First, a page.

Phantom options


Ever come across a Preferences or Settings screen that shows you things you can’t change? This might be a text box where you can’t edit the text, a checkbox that you can’t uncheck, or a drop-down menu that only contains one item to choose from. In each case, the software makes it look like you have options to choose from, but these entries might as well be written in stone.

When we see any type of data entry or selection widget, our mind tries to process it and decide whether it’s something we need to pay attention to. But since these phantom options don’t actually do anything, they waste our time and effort while eating up valuable space on the screen. In short, they make the interface more cluttered and harder to use.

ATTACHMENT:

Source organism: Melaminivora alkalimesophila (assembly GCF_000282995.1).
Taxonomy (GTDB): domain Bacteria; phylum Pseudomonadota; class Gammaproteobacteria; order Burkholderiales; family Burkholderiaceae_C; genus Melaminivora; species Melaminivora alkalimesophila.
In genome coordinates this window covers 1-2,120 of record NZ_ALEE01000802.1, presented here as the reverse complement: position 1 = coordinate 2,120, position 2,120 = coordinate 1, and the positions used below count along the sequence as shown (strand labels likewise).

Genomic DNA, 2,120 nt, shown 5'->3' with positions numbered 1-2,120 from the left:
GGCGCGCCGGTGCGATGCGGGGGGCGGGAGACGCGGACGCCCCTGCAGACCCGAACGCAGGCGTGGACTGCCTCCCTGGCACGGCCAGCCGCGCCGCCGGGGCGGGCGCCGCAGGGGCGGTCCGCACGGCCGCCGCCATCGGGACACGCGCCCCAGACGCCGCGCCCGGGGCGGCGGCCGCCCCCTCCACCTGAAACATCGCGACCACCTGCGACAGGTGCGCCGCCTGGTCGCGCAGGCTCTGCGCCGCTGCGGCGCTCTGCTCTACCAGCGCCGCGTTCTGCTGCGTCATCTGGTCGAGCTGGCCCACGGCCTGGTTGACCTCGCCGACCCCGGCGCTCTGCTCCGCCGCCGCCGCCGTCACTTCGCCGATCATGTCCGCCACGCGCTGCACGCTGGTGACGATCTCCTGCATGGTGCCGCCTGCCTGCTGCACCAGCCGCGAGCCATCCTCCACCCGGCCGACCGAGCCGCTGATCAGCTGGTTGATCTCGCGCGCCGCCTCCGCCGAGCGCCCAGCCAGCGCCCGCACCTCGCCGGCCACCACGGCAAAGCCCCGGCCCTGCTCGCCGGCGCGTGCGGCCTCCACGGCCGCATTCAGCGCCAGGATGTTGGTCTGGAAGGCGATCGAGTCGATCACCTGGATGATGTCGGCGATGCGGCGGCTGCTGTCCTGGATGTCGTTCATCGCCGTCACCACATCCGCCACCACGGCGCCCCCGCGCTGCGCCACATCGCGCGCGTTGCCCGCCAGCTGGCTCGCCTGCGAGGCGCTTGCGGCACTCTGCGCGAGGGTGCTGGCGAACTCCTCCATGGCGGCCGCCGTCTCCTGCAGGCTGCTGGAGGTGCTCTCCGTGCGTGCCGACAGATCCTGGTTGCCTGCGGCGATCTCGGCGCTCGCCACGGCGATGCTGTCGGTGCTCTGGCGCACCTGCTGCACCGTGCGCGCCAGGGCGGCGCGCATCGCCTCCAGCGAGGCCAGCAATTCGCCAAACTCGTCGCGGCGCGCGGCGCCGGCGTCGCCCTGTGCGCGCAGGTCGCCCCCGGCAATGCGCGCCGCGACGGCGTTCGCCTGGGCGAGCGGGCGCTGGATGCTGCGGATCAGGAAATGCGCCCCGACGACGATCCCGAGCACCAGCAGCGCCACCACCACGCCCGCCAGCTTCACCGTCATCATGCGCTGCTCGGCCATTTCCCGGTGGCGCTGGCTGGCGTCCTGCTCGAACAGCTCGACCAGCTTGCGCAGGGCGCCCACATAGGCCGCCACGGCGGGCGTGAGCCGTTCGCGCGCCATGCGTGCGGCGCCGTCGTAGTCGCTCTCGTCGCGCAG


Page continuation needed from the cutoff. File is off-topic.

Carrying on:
Here’s a simple set of guidelines to prevent this problem: If the user can’t change a particular setting and probably won’t ever be able to, then don’t make the setting look like a menu or text box (or anything else that invites you to click on it). Instead, show the data as regular text, ideally in a separate area of the page that contains the other things that can’t be changed. If the setting might be editable later, like when the user creates another template and then has two to choose from when editing, it’s probably OK to put the plain text info where the menu will go later, but don’t get carried away with this approach. Finally, if your application is designed to handle large amounts of data, like in a CRM system, it’s fine to use a standard selection box even when only a single choice exists in the early going — but be sure to give users an easy way to create more entries with a button like “Add New Contact” located next to the selection box.